Accepting and adjusting to change can be rocky for some, whether it’s because of a lack of funds, adapting to the new technology, or a lack of belief in the need for it. When people are skeptical of the technology, Lague recommends fleet managers and stakeholders be open to hearing from them.

“I welcome it. Rather than being resistant, listen to what they’re saying, lean in, and have a conversation. The more we can have conversations on both sides of the house, the greater we're going to understand each other's opinions and progress successfully,” Lague said.

Still, he understands the resistance can sometimes revolve around up-front costs and profitability.

“These aren't just things that are nice to do. They're driving business results,” Lague added. “If you're doing it for the sake of no other reason to make a profit, go ahead, do it. But realize that there's going to be a positive impact on the environment and people as well.”

Nayar compares adopting EVs to the learning curve many people had when moving away from cell phones with a dial pad to cell phones with a touchscreen. The difference, though, is that the choice of which type of cell phone you’d like is personal. Whereas fleet operations are more of an organizational level decision.

His advice? Learn as much as you can and then get the process rolling, even though there will be bumps in the road.

“There is a huge element of uncertainty when it comes to EVs and electrification. We are talking about the largest transition in power train technology that has come about in the transportation sector. Consequently, there are unknowns, uncertainties, and reliability issues with early systems. It is important to educate oneself and your organization on what is available, what can work, and what can fail – as you start the transition. This is where my team assists our clients – starting with education and then building and supporting the transition,” Nayar said.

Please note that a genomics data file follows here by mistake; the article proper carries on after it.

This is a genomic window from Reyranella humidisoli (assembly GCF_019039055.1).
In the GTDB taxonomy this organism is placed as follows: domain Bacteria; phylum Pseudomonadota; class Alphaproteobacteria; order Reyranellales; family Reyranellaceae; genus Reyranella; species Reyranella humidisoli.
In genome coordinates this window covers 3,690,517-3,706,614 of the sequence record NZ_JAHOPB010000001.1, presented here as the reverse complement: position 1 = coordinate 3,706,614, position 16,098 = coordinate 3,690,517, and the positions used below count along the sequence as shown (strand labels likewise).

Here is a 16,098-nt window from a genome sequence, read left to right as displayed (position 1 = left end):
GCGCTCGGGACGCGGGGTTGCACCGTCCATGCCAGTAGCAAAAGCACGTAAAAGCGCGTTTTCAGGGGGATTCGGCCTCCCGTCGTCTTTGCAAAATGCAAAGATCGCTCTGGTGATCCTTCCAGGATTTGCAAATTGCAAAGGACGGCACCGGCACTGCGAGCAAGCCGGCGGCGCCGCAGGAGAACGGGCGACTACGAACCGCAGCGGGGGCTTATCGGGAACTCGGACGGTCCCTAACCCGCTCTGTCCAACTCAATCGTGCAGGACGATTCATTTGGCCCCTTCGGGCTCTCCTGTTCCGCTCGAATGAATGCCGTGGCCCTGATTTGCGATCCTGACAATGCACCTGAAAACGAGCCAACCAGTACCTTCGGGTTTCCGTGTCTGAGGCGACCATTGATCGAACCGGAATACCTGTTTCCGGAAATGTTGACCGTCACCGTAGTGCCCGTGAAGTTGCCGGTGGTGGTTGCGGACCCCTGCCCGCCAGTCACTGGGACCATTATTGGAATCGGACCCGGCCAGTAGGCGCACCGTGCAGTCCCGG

Addressing Challenges in Fleet Electrification

For smaller fleets, the process of electrifying can be a challenging one. Nayar recommends starting with the vehicles that are the easiest to electrify.

“You have to really look at your fleet and your overall business as a whole to understand, which is the lowest hanging sustainability fruit that you can tackle,” Nayar said. “It may not be that your fleet is your biggest bang for the buck from a sustainability standpoint. You may be able to have other levers within your business operations that you can [start with].”

Another challenge fleets may run into is a higher cost of electricity. Certain pockets of the country face higher electricity costs than others, making the total cost of ownership for an EV look less appealing on paper. There are several steps fleets can take to avoid these higher costs. These can include better managing your building loads, managing charging through software controls, and overlaying artificial intelligence functions on your fleet operations, Nayar explained.

An easy first step would be to start discussing this with your local utility provider to gain a clear understanding of available electrical capacity and funds for EV chargers and infrastructure installation. Knowing what is available helps you start to build a roadmap for what is possible.

Looking ahead, Nayar believes the conversation around EV hurdles will shift from range anxiety to energy management & utilization optimization of EVs. Educating oneself and piloting now will help fleets be proactive to tackle change in larger quantities down the road.

The Bottom Line: Embracing New Ideas Can Lead to Success

The journey toward sustainability through the adoption of EVs requires a strategic blend of foresight, adaptability, and a commitment to continuous learning along the way. As the industry pivots toward EVs, these three things can help fleet managers adopt the new technology successfully.

Originally posted on Automotive Fleet

About the author
Christy Grimes

Christy Grimes

Senior Editor

Christy Grimes is a Senior Editor at Bobit, working on Automotive Fleet Government Fleet publications.